Wayne Adrian Drew, the author, theatre producer and playwright, joined us at Writers’ Centre Norwich for a reading from his new collection of ghostly tales, Shadow on the Fens, and to discuss his upcoming Halloween Event at Dragon Hall.

Tell us about the cast of characters you’ve prepared for the evening.

Actor Richard Holliss, will be in the role of M.R.James, our host. Richard has been the lead in many plays and has recorded extensively for the BBC, Universal Pictures and Warner Brothers too. Infact, he acted the role of M.R.James for me in The Laws of Shadows, my play about a tragic relationship he had when he was at Kings College, in Cambridge at the end of the 19th Century. And it’s a play I would truly like to see staged up here in Norfolk – as it has clear local resonance. So local theatre groups do get in touch!

With Richard, we also have the author Piers Warren – who was shortlisted for the East Anglian Book Awards some years ago – and those great local actors Robin Watson and Susan Seddon. Together they will be reading five stories from the book itself. These range from the latest exploits of Black Shuck, to tales of witchcraft, the undead and those horrific Lantern Men who it’s claimed still roam the Fens – even today.

The evening will have suitable lighting and rather eerie special effects – and it’s decidedly one for adult audiences only. It starts at 7.30pm and the entry price includes a glass of something special. I really look forward to meeting the audience – and signing a book or two, if anyone would like. And they’ll be at a special reduced price for audience members only.

So how did the book come about?

I’ve been a collector of ghost stories for many years and began work on Shadows on the Fens at Halloween in 2013. Our cottage, in the heart of the Norfolk countryside, dates back 600 years. Indeed the cottage’s footprint is over 1000 years old. And it’s on a track that leads to a recently unearthed Saxon burial ground. A coffin road it’s called, where the bodies were carried. So it was an excellent setting to work on the project!

Sounds perfect!

Literally, in front of blazing inglenook, I ploughed through a massive selection of rare ghost stories by the great authors of the past and selected 17 of those – as well as choosing four new stories too, for this limited edition hardback that IndieBooks asked me to create.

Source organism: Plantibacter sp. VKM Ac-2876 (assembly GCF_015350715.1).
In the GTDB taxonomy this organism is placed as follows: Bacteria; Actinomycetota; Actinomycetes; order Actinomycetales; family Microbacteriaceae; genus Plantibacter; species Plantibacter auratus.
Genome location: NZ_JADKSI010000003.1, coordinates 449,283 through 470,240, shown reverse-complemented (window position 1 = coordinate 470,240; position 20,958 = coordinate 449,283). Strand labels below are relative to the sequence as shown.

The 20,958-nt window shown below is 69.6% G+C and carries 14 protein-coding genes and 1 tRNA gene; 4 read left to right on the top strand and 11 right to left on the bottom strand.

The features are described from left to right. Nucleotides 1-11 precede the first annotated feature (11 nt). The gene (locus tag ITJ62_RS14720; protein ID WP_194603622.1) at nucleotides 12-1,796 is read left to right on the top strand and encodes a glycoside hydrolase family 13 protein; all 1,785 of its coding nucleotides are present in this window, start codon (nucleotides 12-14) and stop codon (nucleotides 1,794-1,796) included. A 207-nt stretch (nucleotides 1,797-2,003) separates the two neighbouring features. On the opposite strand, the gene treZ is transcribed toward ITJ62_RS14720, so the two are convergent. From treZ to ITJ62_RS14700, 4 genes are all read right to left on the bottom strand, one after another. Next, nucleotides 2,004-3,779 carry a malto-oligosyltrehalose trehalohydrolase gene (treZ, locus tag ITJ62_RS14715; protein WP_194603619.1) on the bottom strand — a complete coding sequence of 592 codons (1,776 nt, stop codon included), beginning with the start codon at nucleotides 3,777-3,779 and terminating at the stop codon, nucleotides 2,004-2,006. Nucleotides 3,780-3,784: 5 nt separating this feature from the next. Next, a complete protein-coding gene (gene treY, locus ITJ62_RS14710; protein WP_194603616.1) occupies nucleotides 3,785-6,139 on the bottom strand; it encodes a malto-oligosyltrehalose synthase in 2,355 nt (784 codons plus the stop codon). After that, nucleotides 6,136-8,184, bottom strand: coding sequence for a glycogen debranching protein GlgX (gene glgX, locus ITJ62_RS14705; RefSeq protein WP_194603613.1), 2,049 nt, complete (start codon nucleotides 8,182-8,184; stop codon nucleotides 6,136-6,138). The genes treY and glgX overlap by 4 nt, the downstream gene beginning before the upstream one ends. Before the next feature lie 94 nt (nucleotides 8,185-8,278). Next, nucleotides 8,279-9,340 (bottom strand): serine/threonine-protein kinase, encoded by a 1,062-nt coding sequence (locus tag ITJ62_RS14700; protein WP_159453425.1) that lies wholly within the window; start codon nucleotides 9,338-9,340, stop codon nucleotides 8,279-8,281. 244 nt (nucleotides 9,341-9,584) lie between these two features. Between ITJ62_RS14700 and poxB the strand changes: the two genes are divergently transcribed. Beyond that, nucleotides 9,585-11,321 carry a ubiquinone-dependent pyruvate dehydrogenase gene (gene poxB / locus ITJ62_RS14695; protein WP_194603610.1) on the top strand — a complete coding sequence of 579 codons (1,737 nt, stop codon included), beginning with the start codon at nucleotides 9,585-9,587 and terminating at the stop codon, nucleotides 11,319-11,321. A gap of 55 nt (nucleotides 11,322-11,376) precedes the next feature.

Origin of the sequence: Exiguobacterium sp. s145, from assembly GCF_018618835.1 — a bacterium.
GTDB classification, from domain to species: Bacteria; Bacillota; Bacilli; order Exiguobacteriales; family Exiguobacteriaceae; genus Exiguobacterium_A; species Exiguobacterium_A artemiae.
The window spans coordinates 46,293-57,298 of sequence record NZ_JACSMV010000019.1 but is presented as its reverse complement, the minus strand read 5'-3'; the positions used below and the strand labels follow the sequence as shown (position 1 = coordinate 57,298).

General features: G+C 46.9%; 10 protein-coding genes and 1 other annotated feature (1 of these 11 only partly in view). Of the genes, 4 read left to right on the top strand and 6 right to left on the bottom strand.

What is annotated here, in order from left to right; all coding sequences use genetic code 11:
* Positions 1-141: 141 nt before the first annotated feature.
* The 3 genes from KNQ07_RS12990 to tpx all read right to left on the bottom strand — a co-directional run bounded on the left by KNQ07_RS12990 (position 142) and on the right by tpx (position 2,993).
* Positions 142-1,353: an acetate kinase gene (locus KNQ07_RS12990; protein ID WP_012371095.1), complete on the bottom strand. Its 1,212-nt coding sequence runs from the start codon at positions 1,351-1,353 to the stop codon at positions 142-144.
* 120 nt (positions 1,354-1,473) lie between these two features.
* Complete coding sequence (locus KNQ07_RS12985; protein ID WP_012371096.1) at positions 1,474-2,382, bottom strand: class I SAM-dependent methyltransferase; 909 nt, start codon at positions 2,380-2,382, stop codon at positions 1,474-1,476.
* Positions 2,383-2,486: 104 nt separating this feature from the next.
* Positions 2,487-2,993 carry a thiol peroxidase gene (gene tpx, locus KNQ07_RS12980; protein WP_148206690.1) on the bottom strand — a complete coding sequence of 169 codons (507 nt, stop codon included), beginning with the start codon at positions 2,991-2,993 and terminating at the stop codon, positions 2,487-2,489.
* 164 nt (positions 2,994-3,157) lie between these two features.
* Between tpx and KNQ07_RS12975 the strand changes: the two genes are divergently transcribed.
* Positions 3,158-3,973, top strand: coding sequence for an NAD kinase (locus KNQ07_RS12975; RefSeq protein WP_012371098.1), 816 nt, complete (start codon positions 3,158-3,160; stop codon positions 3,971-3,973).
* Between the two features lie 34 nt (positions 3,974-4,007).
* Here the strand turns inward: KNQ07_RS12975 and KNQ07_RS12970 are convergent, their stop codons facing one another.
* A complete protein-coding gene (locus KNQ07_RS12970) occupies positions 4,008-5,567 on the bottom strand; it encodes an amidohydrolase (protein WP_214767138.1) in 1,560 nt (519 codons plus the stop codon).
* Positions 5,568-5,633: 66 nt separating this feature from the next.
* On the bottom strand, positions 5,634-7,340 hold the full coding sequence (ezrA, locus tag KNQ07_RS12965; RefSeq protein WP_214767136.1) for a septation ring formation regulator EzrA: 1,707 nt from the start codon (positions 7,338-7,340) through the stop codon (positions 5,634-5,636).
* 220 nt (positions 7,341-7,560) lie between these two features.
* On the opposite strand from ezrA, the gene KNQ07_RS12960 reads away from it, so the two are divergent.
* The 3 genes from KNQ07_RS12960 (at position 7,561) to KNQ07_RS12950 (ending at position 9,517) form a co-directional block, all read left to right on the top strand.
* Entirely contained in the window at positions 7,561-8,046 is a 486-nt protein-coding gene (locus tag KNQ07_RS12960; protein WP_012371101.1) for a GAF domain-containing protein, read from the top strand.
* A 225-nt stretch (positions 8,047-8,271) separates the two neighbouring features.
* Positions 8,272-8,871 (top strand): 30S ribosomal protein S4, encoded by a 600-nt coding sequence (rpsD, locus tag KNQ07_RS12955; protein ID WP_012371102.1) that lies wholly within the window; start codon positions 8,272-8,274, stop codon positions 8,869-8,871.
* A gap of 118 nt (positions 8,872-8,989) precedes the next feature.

How did you choose which stories to include?

I wanted a selection of the finest supernatural literature this region has inspired from the earliest times – right up to the present day. The oldest tale is by Abraham Fleming. It’s from his 1577 pamphlet, A Strange and Terrible Wunder, where he wrote about Black Shuck – the devil dog – on an evil rampage in Bungay church!

Then, after starting in the 16th Century, the stories continue right up to the present day. Indeed the three new tales I’ve chosen, were written just last year.

And, ironically, the one by Piers Warren is about Black Shuck too. So ‘The Hound from Hell’ bookends the collection! Shuck – as I’m sure you know – is one of the sources of Conan Doyle’s The Hound of the Baskervilles. And he’s said to have begun writing it when on holiday in Cromer.

Judging from your introduction to the book a great many chilling stories appear to be set in the Eastern Counties. Why do you think that is?

I suppose it’s because in the 19th century the region was quite isolated. And of course it is a very atmospheric part of the country too. We have the misty fenlands, a rugged tide-lashed coast, ancient towns and cities, and the broads too, which in the autumn can seem a very mysterious place indeed. Try boating in the twilight and you’ll understand what I mean!

The stately halls of Blickling, Rainham, Felbrigg, and Oxburgh, all have their ghosts

Then there are the region’s myths and strange tales and its numerous hauntings too?